Tips and Tricks for Working With a Keynote Speaker

Meeting and event planners often work with speakers bureaus to hire motivational speakers at major conventional and conferences. They frequently speak at general sessions and/or during lunch and dinner programs. Working with guest speakers typically involves many different parties in the decision-making process, and then even more people are sometimes involved to ensure the content of their presentations stay on message.

Of course, speakers hope that their clients remain as organized as possible because of the number of people who get involved in that process. “In addition to being organized, one idea for helping assure success would be to simply hand deliver the speaker a document showing the final agenda, including times and room locations, as well as your business card with email and cell number,” says Barrett Cordero.

One of the most important aspects of working with a motivational speaker is audio/visual. “I cannot stress this detail enough,” Cordero explains. “In a digital age where everyone watches TV in High Definition on massive screens and works with computers that have incredible resolution, everyone expects the same quality or better at major events. A poor video/audio connection can destroy a speaker’s credibility and influence.”

The process of working with outside speakers may seem complicated or overwhelming to some, but it doesn’t have to be that way.  Cordero offers the following steps for event planners who are working with guest and motivational speakers:

  1. Schedule a minimum of three separate pre-event calls between the motivational speaker or business thought leader and your end client (the CEO, Executives and or key customers). This will help ensure that messages and content will meet your objectives.
  2. In addition to step one, send a pre-event questionnaire to your client or event host, asking questions about the meeting objectives and speaker expectations. The speaker or speakers bureau you are working with should have this document.
  3. Have a dinner scheduled the day before — or a breakfast on the day of the event — between the Speaker and CEO or executive hosting the event. This will further personalize the relationship which ends up shining through during the presentation and Q/A.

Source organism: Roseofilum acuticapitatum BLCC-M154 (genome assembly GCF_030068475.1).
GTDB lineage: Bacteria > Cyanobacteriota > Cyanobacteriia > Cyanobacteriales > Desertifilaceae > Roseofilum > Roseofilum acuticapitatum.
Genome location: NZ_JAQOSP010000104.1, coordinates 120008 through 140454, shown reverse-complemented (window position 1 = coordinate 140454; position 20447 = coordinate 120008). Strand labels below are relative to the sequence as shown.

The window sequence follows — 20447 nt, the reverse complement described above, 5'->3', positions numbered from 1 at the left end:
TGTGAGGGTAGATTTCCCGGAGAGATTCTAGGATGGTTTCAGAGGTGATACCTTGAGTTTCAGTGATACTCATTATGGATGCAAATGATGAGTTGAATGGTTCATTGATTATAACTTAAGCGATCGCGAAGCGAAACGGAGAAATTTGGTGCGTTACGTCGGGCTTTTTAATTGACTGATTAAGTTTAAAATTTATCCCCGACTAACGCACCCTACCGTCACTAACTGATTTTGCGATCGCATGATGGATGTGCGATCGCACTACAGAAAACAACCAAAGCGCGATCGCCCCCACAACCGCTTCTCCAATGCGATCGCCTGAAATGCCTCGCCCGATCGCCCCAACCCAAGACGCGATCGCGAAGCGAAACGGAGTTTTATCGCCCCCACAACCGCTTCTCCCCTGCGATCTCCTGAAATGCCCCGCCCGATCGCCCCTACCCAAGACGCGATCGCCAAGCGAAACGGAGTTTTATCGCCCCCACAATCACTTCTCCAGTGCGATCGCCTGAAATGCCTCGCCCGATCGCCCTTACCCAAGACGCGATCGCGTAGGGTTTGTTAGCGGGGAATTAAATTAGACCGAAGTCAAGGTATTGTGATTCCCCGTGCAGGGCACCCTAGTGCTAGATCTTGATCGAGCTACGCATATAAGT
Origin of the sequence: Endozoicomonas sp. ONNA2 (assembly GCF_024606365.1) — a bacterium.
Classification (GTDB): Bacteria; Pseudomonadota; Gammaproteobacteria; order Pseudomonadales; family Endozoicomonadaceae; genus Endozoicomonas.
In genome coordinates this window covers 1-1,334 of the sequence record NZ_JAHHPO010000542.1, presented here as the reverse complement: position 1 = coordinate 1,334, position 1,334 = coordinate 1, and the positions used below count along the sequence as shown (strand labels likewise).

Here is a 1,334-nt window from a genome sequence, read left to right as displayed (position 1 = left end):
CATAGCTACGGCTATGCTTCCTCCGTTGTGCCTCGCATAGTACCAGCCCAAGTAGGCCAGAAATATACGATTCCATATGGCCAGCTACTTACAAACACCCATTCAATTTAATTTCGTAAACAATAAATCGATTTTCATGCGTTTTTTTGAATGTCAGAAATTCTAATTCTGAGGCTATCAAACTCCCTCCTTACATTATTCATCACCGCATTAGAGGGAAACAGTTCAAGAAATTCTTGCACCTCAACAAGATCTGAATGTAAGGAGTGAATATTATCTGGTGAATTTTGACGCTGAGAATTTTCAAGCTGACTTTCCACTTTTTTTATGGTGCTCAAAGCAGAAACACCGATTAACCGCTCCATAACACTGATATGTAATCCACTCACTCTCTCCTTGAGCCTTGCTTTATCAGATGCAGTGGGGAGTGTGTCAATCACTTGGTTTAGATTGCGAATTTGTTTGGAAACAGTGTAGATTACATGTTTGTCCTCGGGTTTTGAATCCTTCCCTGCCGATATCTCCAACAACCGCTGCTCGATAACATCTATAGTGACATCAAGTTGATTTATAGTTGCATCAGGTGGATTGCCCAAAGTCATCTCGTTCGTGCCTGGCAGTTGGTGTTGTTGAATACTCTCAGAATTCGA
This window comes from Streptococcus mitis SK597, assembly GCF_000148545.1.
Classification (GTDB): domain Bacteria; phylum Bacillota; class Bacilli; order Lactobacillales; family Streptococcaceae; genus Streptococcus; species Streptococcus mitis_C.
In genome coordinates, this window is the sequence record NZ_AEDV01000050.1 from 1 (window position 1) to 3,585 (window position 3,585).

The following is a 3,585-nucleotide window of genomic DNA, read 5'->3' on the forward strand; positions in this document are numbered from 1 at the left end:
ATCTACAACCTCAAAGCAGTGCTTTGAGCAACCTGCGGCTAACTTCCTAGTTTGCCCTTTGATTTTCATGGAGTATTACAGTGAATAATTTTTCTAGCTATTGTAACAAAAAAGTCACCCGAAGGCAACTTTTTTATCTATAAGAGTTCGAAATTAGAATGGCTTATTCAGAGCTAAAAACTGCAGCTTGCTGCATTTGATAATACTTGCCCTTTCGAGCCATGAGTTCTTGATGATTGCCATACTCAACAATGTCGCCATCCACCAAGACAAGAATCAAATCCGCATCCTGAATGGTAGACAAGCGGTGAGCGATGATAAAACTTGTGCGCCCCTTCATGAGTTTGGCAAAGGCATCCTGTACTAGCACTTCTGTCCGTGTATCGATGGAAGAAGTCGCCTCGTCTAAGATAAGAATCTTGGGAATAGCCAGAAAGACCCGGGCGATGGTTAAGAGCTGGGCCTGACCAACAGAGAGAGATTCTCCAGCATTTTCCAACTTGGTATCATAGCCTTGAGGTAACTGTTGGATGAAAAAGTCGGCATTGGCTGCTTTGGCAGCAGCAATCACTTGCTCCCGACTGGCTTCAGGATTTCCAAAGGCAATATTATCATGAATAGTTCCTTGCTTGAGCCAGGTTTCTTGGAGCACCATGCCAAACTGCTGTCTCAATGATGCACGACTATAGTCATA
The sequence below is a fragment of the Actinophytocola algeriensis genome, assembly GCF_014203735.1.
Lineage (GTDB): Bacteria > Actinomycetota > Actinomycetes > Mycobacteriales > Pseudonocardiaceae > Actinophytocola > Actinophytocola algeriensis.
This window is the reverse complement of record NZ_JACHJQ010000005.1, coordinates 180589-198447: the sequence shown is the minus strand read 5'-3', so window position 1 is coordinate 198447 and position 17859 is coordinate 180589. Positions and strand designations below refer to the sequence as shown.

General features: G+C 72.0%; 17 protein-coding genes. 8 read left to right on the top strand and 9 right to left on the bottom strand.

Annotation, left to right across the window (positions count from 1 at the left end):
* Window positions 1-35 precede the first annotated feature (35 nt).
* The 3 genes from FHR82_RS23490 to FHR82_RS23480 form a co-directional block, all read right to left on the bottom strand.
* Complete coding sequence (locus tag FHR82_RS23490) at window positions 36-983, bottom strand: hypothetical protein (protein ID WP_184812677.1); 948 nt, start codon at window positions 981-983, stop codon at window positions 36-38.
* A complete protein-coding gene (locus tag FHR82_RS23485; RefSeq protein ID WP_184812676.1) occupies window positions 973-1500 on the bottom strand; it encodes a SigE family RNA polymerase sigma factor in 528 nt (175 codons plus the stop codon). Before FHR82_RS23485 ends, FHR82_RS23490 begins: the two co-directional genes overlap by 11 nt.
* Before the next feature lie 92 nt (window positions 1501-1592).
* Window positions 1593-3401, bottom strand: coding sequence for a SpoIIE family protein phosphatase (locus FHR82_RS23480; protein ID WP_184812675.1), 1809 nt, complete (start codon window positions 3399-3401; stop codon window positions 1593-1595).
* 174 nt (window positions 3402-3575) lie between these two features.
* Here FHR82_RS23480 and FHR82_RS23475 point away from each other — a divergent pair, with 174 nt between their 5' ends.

4. Ask for one “2-3 minute recording” from the Speaker via their computer or your production company to be used for pre-event and post-event marketing purposes. Put this video on the event website and or in an email you send out to attendees.
  5. For the presentation itself, allow a minimum of 10-15 minutes for Q/A. This is usually in demand, especially if the Speaker had a breakfast or dinner with the CEO or Executive team (as mentioned in #3). Because they had this time to establish a level of familiarity, everyone ends up feeling more comfortable about asking questions in front of the entire audience.
  6. Give books to the audience as a takeaway and memory of the event. Many online bookstores and sites offer bulk discounts on most professional speakers’ books. (Example: 1-800-CEO-READ).
  7. Following the keynote, schedule a quick VIP photo op session between the Speaker and VIPs. Most event organizers forget to incorporate this step. And, if you’re mailing photos, remember to share these with the speaker after the event in case he or she wishes to make use of them for marketing purposes. Of course, you must receive the permission from anyone who may be in those photos. In the long run, this will offer additional positive exposure for your event.
  8. Try and film the speech. It’s a small cost that can have a huge long-term impact. The video may also serve as a useful, memorable gift after the event plus a marketing tool (video footage use needs to be approved by the speaker).
  9. Send follow-up surveys to attendees incorporating a tailored and branded post-event survey that captures the results of the speaker and the meeting.
  10. Many speakers are hosted, including lodging. Remember to request a late check out for speakers so you are not charged for an additional night of accommodations.
  11. Request the speaker to produce a follow-up message that may be played via video internally to all the attendees (or even an e-mail doing the same) thanking them for participation, acknowledging key participants/execs and planning officials, while reinforcing the major themes of the keynote message and their implementation/next steps, approximately one week after the initial engagement is over.
  12. If applicable, get the most out of your event by using social media to promote the event to the public, or internally to your team.  You can also tweet key learning points during the event, and share key takeaways with your digital following.  Many speakers bureaus, such as BigSpeak, will be happy to help market and promote your event.